What did we learn from Frankfurt?

China hits the gas!

The Asian giant bets strong on Frankfurt. German firms, followed by Japanese and Korean, still totally control the territory, but China is increasingly strong in such meetings. It is not surprising, considering that the country has gone from occupying the last positions of the ranking, to consolidate itself as the largest world automobile market with 26 million vehicles per year. The recent announcement by the Chinese government of putting an end to the production and sale of automobiles that use fossil fuels in the near future positions the country as a key guide in the world electric panorama of the next years.

China could lead the electric sector change. Perhaps that is the reason why the country wants to land in the European market. For example, the Chery's compact crossover, Expeed TX, opens and explores this path. The Asian company wants to conquer the western masses with an SUV, as the trend dictates, that adapts to both aesthetics and the European concept. Everything indicates that in the following automotive events China will have a bigger presence.

An electric and autonomous present

'New Mobility World' is the motto that one of the Frankfurt pavilions recited, the sustainable mobility subject becomes important. The fact that the automobile future is electric, is more of a certainty than a prediction. It is no longer so easy to find diesel models in the stands of the European show. All brands offered alternative strategies and proposals for fossil fuels to combat CO2 emissions. The 'dieselgate' bad press, the new regulations about vehicle circulation in some European cities or the demand increase are some of the reasons that have propitiated this electrical impulse.

Electric cars are already on the street, they are more a matter of the present, than of the future. In fact, many brands that exhibit these prototypes in Frankfurt will soon be selling the version that anticipates them –models like the Volkswagen I.D., SUV I.D. Crozz and the I.D. Buzz-– But the brand goal is not only focused on reducing emissions, automobile firms also want to increase the autonomy of their cars. Although electric development is making progress at a better pace, the work on self-driving cars does not stop. The German biennial showed vehicles that are proof of this: Audi Aicon, BMW i Vision Dynamics, Honda Urban EV Concept, Renault Symbioz and Smart Vision EQ ForTwo.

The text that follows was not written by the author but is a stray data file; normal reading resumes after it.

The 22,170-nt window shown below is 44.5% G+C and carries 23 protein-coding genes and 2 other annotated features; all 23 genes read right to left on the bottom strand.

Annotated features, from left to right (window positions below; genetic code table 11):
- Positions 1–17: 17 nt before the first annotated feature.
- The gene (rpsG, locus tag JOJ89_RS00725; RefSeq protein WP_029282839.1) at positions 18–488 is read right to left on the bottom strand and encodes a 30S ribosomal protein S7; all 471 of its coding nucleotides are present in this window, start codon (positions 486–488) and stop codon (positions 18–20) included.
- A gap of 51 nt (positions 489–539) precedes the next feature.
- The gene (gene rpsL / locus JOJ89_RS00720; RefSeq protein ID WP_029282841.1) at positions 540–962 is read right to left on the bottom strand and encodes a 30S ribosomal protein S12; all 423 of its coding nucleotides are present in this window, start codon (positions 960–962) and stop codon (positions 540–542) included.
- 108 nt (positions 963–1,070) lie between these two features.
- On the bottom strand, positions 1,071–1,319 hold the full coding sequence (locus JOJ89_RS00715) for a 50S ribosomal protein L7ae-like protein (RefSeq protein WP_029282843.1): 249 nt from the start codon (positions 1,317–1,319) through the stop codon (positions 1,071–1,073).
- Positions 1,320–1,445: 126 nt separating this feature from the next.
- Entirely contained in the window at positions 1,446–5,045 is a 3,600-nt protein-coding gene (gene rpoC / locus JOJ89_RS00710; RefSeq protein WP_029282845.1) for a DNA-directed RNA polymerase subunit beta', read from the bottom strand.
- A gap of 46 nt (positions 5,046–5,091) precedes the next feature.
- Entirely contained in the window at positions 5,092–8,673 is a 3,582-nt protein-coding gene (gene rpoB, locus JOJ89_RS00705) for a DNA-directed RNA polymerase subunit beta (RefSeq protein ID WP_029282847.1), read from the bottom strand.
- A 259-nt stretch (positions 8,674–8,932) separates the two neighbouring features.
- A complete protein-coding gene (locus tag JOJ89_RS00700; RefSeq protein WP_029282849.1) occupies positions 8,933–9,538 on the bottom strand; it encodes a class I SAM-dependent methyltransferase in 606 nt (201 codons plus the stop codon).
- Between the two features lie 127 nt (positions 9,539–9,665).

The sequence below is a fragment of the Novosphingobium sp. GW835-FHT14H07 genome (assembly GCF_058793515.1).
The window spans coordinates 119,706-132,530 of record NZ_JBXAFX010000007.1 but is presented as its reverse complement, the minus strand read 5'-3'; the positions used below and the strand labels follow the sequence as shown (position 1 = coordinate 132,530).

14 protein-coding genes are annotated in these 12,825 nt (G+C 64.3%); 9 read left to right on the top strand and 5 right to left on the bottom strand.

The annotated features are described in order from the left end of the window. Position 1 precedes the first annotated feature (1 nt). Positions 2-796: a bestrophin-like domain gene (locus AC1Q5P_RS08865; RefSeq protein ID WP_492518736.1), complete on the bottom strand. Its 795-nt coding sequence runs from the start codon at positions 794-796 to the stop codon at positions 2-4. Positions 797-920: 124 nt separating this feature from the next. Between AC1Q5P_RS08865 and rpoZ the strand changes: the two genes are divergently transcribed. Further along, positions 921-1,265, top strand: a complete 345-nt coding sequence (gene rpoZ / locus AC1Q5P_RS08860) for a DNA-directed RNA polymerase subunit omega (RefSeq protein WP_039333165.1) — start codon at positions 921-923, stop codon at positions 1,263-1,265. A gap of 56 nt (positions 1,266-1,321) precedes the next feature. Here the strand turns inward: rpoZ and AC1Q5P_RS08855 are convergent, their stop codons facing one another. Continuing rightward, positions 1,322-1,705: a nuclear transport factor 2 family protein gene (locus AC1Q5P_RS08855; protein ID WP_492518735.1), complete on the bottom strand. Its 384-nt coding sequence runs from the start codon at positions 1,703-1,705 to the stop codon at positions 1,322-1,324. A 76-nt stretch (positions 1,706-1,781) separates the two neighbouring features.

The autonomous cars have a comfortable and spacious design focused on the enjoyment and relaxation of their occupants, facilitating any type of action other than driving. It is a different future, but close. Like the Director of the Master in Management of Automotive Companies of the Institute for Advanced Management, José Manuel Garaña, predicts:

<<The car will be an extension of people's daily activity. I will have the same connectivity, the same entertainment, the prominence of new energies and new ways of understanding the possession of things. It will be a "utility" rather than a possession. The car must adapt to the society demand and not vice versa. An exciting journey awaits us>>